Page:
KAMPALA – A PhD student at Makerere University Institute of Social Research has poked holes in the government’s coronavirus response plan, saying it was tailored to suit the local situation.
The government in March announced a series of lockdown measures to contain the virus. Since then, many businesses and jobs were affected, leading to loss of jobs and decline in economic activity.
According to Yusuf Sserunkuma, cultural studies major with training in historical studies, the government did not design its response to tailor our local situation.
“Our very first problem was copy and paste. We picked responses from elsewhere and brought it here. What Uganda has done successfully is to reduce the pandemic to just infections,” he says.
“To say that we are concerned about people dying is a facade. The measures we implemented were out of context. In countries where governments shut down their economies, they froze rent, loans, and distributed food equally. It was not selective,” he adds.
However, Housing minister Chris Baryomunsi defends government actions, saying the response said Ugandans from dying.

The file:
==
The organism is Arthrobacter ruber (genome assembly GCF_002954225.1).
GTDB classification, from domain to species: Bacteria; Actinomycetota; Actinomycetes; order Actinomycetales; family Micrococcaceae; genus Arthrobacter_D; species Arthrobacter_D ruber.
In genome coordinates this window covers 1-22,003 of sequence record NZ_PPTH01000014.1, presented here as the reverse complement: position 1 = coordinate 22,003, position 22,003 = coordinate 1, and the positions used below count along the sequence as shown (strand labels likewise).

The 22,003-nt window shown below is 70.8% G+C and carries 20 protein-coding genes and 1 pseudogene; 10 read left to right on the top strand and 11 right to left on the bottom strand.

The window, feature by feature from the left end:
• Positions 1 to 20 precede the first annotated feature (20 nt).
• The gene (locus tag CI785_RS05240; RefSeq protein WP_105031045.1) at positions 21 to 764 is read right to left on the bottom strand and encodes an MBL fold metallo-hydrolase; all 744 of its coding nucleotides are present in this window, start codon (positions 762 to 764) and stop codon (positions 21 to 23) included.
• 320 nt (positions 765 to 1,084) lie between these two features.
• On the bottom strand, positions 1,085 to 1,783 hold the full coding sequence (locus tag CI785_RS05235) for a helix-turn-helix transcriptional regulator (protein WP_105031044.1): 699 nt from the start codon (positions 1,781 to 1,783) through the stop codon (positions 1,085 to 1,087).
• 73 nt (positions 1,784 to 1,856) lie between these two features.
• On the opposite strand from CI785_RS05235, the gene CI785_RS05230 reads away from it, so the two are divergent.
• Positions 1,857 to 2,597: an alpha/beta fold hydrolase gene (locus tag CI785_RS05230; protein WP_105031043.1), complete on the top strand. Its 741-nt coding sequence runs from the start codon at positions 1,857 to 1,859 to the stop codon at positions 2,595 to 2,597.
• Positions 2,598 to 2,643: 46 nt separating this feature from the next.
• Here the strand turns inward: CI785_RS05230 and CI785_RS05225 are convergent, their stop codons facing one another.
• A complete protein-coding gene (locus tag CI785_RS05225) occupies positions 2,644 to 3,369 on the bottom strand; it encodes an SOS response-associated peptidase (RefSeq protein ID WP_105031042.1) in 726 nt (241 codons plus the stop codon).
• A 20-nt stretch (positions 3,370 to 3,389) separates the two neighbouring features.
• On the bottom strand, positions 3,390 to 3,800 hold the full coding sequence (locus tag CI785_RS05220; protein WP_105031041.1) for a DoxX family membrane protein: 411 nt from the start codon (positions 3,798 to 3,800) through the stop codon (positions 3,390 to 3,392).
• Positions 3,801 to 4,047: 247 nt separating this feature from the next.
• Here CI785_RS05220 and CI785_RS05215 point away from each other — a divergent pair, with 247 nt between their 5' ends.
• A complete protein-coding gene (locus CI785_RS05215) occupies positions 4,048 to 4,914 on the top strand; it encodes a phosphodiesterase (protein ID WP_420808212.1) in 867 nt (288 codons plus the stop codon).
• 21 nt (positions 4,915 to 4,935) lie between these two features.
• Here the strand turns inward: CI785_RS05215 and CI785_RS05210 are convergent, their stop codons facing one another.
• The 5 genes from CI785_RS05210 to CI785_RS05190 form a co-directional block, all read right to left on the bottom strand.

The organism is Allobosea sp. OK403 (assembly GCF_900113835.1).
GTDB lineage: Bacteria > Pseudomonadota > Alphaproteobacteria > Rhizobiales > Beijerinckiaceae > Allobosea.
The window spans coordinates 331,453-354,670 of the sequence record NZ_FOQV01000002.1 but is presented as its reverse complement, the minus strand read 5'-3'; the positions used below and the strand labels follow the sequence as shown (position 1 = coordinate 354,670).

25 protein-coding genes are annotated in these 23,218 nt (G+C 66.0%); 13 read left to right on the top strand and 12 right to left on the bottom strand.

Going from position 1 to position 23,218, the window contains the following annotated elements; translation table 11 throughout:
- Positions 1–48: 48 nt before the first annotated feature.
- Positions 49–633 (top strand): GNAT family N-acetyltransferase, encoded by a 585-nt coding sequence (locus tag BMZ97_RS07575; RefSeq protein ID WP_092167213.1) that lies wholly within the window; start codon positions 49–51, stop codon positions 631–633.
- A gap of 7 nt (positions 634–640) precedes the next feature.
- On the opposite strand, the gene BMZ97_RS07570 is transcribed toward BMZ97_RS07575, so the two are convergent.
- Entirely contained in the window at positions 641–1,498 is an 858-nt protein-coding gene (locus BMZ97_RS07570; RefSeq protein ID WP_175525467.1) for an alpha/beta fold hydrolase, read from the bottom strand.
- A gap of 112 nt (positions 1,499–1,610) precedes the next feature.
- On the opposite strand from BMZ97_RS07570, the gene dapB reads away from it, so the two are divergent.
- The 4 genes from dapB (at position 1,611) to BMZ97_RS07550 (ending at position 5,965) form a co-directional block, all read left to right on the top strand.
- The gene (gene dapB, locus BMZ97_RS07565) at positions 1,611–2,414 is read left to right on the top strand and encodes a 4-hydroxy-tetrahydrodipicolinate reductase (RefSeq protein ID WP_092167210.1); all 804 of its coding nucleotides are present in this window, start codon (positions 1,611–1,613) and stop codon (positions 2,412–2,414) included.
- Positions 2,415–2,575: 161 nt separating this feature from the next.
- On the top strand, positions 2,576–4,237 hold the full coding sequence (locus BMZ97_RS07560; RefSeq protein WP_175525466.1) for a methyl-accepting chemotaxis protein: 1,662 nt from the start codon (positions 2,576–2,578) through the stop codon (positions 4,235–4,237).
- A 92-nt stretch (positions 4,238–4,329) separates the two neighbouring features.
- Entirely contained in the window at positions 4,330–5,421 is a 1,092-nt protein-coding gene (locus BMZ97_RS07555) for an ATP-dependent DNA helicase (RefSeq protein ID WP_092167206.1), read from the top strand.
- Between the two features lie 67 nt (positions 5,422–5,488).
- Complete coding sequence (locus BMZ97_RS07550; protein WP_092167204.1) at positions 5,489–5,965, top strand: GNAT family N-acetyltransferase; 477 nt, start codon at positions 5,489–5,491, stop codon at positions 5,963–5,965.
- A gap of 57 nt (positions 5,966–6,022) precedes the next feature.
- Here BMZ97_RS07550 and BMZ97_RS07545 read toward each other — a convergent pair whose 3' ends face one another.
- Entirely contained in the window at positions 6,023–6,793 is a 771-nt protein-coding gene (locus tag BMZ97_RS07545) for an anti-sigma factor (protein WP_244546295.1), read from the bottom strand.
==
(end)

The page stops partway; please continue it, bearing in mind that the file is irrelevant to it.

“We have just surpassed the 1,000 mark with no deaths. The measures put in place by the government and positive response by the majority of Ugandans have helped us. Uganda has a very remarkable story,” he says.
“The story of COVID19 in Uganda has been fairly impressive. The early response has been a positive factor in managing it. Our scientists made predictions. If nothing was done by the end of April, we would have registered over 18,000 cases and lost 566 people on the disease’s account,” he adds.
Mr Sserunkuma’s remarks after Mulago hospital executive director Dr. Baterana Byarugaba said Ugandans should stop fearing the Coronavirus because the strain in the country is a mild form of flu, which does not require hospital admission.
“l told Ugandans right from the beginning that the type of Corona Virus we expect in Uganda is the mild one. It can be treated at Health Centers II, III IV or the district hospital,’ he told members of the Rotary Club of Kololo in Kampala on Tuesday.
“Some cases can be treated at home and do not need a referral unless the patient has other underlying sicknesses like cancer, diabetes, and hypertension,” he said.